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Estrogenís antioxidant power may play key role in cerebral blood vessel health
UCI study helps identify one reason why women have lower stroke risk than men
Irvine, Calif., August 25, 2005
Estrogen’s role as an inhibitor of toxic free radicals in cerebral blood vessels may be a key reason why premenopausal women have a lower stroke risk than men.
According to UC Irvine School of Medicine researchers, estrogen has a powerful and positive influence on women’s health by increasing the energy production efficiency of mitochondria – the tiny power plants that provide cells the energy they need to function. And in doing so, the hormone inhibits the mitochondrial production of free radical oxygen molecules. Previous studies have shown that excessive amounts of these radical elements in the body, through a process called oxidative stress, can damage blood vessels and lead to stroke or degenerative disease.
In the UCI study, Dr. Vincent Procaccio of the Center for Molecular and Mitochondrial Medicine and Genetics and colleagues discovered estrogen receptors in vascular mitochondrial cells. To see how mitochondria functioned with deficient estrogen levels, they removed the ovaries from test rats, which suppressed any hormone influence, and identified a significant increase in radical oxygen molecule levels and a decline in the capacity for mitochondria to produce energy. In rats treated with doses of estrogen, however, vascular mitochondria produced energy more efficiently with lower amounts of damaging free radicals.
“We want to find out more how estrogen can protect blood vessels in the brain,” said Procaccio, also an assistant professor of pediatrics. “And when we gain a fuller understanding, we hopefully can figure out how best to realize potential benefits of hormone replacement therapies. Also, learning the mechanisms by which estrogen is beneficial to brain circulation may give us new ideas about how to protect against stroke.”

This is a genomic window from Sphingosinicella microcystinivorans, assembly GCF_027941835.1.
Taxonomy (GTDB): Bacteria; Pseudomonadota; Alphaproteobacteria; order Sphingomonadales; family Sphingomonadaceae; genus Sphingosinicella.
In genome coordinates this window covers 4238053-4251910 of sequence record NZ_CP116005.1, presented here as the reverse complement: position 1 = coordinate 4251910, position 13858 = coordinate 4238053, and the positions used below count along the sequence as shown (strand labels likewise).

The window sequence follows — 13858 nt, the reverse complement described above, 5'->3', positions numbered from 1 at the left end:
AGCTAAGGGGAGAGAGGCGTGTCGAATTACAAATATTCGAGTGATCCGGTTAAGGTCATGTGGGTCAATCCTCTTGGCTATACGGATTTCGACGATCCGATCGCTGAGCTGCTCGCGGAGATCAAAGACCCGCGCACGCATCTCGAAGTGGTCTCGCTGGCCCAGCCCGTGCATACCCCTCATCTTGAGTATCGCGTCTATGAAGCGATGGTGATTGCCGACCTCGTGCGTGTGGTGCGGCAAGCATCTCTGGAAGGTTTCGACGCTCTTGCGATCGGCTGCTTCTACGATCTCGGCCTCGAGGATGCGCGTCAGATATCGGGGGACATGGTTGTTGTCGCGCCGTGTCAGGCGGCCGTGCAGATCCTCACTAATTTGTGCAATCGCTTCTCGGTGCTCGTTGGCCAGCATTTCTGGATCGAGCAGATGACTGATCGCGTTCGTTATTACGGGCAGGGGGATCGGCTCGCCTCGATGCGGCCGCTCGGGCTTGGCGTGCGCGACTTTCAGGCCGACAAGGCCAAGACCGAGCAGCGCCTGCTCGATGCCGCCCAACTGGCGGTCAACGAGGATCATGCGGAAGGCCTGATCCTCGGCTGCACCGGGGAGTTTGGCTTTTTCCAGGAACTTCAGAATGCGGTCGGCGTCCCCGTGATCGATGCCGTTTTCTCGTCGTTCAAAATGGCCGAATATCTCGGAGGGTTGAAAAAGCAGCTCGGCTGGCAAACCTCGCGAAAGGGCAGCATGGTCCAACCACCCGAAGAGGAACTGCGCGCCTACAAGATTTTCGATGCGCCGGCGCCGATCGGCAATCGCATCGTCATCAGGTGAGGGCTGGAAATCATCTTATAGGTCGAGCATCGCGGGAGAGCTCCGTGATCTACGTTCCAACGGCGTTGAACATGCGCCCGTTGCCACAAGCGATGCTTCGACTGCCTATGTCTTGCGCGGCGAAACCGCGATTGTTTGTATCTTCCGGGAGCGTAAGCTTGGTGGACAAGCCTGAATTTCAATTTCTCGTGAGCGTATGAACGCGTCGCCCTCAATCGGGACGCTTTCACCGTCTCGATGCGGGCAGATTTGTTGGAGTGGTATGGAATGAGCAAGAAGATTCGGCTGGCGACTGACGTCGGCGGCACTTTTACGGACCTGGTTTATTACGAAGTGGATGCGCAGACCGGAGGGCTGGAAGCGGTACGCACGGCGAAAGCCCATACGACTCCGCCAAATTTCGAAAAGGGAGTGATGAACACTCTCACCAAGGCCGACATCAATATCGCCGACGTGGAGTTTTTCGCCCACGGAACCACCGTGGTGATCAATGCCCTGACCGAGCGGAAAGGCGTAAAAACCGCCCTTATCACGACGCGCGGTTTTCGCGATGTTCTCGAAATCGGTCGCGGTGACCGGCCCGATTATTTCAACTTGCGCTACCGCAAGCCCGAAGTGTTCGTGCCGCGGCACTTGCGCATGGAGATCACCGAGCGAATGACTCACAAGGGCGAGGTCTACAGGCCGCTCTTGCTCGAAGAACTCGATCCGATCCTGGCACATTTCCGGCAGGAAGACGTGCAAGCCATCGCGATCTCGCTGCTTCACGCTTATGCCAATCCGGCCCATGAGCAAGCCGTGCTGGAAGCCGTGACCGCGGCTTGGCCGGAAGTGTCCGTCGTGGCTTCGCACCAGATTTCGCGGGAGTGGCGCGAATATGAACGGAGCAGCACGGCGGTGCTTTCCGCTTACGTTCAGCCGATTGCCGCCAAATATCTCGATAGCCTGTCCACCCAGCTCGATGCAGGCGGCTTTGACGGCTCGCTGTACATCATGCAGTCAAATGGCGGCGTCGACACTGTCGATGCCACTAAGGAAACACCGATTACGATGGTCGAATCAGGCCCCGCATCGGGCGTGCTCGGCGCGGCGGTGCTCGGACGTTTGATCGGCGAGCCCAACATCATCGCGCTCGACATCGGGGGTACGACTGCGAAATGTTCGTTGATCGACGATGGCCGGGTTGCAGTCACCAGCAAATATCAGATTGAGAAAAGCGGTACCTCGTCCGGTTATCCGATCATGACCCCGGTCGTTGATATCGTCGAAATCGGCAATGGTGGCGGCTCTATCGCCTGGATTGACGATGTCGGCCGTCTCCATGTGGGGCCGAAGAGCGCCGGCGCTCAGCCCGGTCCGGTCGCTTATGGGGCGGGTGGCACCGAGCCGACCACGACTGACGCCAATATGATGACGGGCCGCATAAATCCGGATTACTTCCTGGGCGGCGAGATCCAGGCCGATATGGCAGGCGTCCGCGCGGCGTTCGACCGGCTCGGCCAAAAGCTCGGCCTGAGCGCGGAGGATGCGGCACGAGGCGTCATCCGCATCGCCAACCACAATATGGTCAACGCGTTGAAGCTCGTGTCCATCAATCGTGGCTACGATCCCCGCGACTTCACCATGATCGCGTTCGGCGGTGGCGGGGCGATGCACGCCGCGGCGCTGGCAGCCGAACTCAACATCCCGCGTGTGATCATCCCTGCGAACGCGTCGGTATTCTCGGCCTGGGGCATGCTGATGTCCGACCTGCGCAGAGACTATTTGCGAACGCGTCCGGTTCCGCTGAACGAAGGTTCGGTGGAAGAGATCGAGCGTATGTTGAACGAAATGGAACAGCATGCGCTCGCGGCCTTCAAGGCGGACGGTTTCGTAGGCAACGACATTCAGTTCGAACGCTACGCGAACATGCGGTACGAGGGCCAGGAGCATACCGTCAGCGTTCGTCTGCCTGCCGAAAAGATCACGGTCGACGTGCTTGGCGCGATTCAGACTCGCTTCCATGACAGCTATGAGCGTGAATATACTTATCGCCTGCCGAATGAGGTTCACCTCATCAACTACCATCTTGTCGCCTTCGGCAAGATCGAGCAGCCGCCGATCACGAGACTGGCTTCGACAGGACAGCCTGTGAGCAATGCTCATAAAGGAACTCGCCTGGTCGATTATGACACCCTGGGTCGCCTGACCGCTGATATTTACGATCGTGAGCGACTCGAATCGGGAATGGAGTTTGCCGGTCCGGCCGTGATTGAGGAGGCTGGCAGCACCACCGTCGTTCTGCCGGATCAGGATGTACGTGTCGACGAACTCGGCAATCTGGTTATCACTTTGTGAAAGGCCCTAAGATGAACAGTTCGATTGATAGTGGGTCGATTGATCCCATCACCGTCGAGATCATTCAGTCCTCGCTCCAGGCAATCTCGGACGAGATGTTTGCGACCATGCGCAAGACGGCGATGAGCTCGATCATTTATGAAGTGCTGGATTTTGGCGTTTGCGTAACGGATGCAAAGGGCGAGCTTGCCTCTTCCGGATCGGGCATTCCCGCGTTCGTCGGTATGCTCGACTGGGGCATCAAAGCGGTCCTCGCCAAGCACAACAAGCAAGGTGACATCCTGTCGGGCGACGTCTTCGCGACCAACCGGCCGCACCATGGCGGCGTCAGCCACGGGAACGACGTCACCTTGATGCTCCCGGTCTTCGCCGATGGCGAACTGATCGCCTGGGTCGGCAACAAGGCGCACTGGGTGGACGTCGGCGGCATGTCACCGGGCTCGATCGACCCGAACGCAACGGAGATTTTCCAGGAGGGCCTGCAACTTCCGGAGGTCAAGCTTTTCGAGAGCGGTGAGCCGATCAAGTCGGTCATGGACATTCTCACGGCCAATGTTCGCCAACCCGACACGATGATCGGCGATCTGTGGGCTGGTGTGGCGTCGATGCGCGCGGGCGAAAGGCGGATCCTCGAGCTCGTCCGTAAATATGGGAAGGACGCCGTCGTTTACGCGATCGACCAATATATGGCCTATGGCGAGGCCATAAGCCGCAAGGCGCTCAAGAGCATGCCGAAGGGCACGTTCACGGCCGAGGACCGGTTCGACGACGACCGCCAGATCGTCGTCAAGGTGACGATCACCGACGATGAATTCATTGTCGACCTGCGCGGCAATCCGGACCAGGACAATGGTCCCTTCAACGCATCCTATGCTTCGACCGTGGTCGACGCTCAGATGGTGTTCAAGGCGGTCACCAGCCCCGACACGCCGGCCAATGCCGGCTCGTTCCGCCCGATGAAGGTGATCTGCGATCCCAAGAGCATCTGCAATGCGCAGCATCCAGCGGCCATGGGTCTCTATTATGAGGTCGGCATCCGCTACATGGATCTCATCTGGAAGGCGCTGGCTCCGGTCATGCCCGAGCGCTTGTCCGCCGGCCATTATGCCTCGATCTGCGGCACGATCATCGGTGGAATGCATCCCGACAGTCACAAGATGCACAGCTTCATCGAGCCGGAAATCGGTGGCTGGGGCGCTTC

Spurred by recent findings of the Women’s Health Initiative, there is growing debate over the effects of estrogen and the risk of cardiovascular disease and stroke. While women aged 30 to 50 have about five times less risk of stroke than men, this difference disappears when women reach menopause. Research studies show that estrogen protects animals from experimental stroke, but recent clinical trials with certain hormone replacement therapies in older women did not show protection from stroke.
Study results appear on the online version of Molecular Pharmacology. Chris Stirone, Sue P. Duckles and Diana N. Krause of the UCI Department of Pharmacology assisted with the study. The National Institutes of Health provided support.
When the mitochondria burn our dietary fuel, they also generate a toxic by-product called oxygen radicals, the mitochondrial equivalent to the smoke generated by coal-burning power plants. Oxygen radicals, in turn, damage the mitochondria and the surrounding cell. When sufficient oxidative damage accumulates in the mitochondria and the cell, the cell dies. Hence, the chronic level of mitochondrial oxidative stress is believed to help determine an individuals aging rate and susceptibility to a variety of diseases such as cardiovascular disease, stroke, diabetes, memory loss, forms of deafness and vision loss.
About the Center for Molecular and Mitochondrial Medicine and Genetics
About the University of California, Irvine: Celebrating 40 years of innovation, the University of California, Irvine is a top-ranked university dedicated to research, scholarship and community service. Founded in 1965, UCI is among the fastest-growing University of California campuses, with more than 24,000 undergraduate and graduate students, and about 1,400 faculty members. The second-largest employer in dynamic Orange County, UCI contributes an annual economic impact of $3 billion. For more UCI news, visit www.today.uci.edu.
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